For some time, the city of Soldotna has been in a balancing act, assuring people have access to Kenai River fishing right in the heart of the city while protecting the sensitive riverbank from damage caused by all the foot traffic.
At the recommendation of the Parks and Recreation Advisory Board, the Soldotna City Council approved a conceptual design for the Soldotna Creek restoration project.
Last summer, a section of the riverbank below the former Department of Transportation site was closed to fishing as city workers placed large spruce tree root wads along the shore to help prevent erosion.
The restoration project now includes repairing the lower 250 feet of riverbank, adding river access stairs and building a handicap-accessible, terraced gravel walkway leading down to the prime fishing spots.
Estimated cost of the project is between $400,000 and $425,000, which is expected to be paid for with Natural Resources Conservation Services grant funds.
Parks and Recreation Director Andrew Carmichael said on Monday the project would cost about $400,000 and $25,000 would be used for education signage.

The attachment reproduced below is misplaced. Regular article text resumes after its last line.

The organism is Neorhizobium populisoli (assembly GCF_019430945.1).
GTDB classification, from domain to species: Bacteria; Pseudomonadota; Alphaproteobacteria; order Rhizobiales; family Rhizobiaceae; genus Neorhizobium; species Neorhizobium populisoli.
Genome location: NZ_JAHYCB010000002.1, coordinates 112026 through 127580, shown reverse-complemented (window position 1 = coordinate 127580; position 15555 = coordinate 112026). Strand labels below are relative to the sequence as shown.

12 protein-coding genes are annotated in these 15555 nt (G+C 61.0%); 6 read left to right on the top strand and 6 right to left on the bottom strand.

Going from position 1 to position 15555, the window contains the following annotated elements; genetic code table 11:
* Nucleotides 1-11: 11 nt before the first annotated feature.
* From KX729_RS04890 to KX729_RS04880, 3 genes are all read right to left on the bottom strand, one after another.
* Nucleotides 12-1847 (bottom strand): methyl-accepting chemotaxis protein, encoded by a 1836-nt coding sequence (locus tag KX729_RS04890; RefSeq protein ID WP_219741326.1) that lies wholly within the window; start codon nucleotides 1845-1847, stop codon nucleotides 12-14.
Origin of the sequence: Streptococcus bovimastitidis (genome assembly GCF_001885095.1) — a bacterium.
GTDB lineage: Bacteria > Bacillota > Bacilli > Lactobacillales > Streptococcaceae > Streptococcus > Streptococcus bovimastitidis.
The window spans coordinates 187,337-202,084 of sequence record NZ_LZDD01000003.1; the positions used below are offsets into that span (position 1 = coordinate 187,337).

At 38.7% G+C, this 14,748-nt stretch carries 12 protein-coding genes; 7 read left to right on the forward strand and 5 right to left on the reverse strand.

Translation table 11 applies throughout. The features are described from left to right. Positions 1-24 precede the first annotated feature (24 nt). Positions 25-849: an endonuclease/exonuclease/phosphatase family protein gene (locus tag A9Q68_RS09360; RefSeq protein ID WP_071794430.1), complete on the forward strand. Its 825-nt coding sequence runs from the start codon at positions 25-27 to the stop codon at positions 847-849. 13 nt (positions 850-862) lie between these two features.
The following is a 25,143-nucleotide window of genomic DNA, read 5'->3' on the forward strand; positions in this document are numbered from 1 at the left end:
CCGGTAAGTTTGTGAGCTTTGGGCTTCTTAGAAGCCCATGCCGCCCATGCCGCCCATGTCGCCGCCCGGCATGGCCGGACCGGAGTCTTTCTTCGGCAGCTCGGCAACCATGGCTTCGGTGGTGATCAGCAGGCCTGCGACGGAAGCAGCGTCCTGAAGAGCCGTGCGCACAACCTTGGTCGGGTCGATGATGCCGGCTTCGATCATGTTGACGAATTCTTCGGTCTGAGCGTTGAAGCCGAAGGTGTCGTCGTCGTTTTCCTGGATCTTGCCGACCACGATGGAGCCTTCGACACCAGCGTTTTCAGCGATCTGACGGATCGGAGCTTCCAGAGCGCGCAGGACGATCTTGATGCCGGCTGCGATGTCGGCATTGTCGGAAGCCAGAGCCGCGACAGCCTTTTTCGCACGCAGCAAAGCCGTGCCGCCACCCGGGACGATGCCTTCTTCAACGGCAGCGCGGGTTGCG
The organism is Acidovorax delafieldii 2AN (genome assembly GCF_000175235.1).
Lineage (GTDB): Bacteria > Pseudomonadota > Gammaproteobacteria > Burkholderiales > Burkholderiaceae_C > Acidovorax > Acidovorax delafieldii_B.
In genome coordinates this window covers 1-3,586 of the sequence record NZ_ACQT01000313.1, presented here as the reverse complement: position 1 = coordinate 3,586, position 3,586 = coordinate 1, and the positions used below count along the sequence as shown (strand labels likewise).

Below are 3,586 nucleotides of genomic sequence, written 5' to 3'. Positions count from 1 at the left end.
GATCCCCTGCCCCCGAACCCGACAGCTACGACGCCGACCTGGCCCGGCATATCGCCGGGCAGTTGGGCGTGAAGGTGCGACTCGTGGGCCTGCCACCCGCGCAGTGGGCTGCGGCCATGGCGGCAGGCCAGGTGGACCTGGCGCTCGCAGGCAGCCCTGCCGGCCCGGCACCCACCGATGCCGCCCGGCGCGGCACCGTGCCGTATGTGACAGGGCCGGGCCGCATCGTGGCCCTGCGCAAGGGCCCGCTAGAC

“If we tell people about the erosion problems, they understand and want to help protect the area so there will be fishing for generations to come,” he said.
Carmichael said the popular fishing spot will be closed again this coming season, and said he expects it to open in 2007.
In other business, the city council directed city administration to prepare an ordinance to realign the terms of office of the city’s various boards and commissions.
Currently board members’ terms expire at many different points of the calendar year and terms range from one to three years.
Under the realignment, all terms would expire Dec. 31.
Initially board members and commissioners would be appointed to varying term lengths so term expirations would be staggered over three years.
Some would be appointed to one-year terms, some to two-year terms and some to three-year terms.
Once the staggered term expiration is in effect, all future appointments would be three-year terms, according to City Clerk Teresa Fahning.
The council also approved transferring $17,800 to the capital project extending water and sewer lines along Funny River Road. The appropriation is to cover project overruns caused in part by charges being made for city staff time during a busy construction season and additional charges submitted by consultants.
The council did not act on a proposed resolution amending a planned unit development agreement with Rosemount Inc.
The company asked the city to allow people buying units in Phase 2 of Mountain Rose Estates off Kobuk Street to move into the units before access streets are built.
By not taking action, the agreement remains unchanged at least until it is brought up at the next council meeting Nov. 30.
Peninsula Clarion ©2015. All Rights Reserved.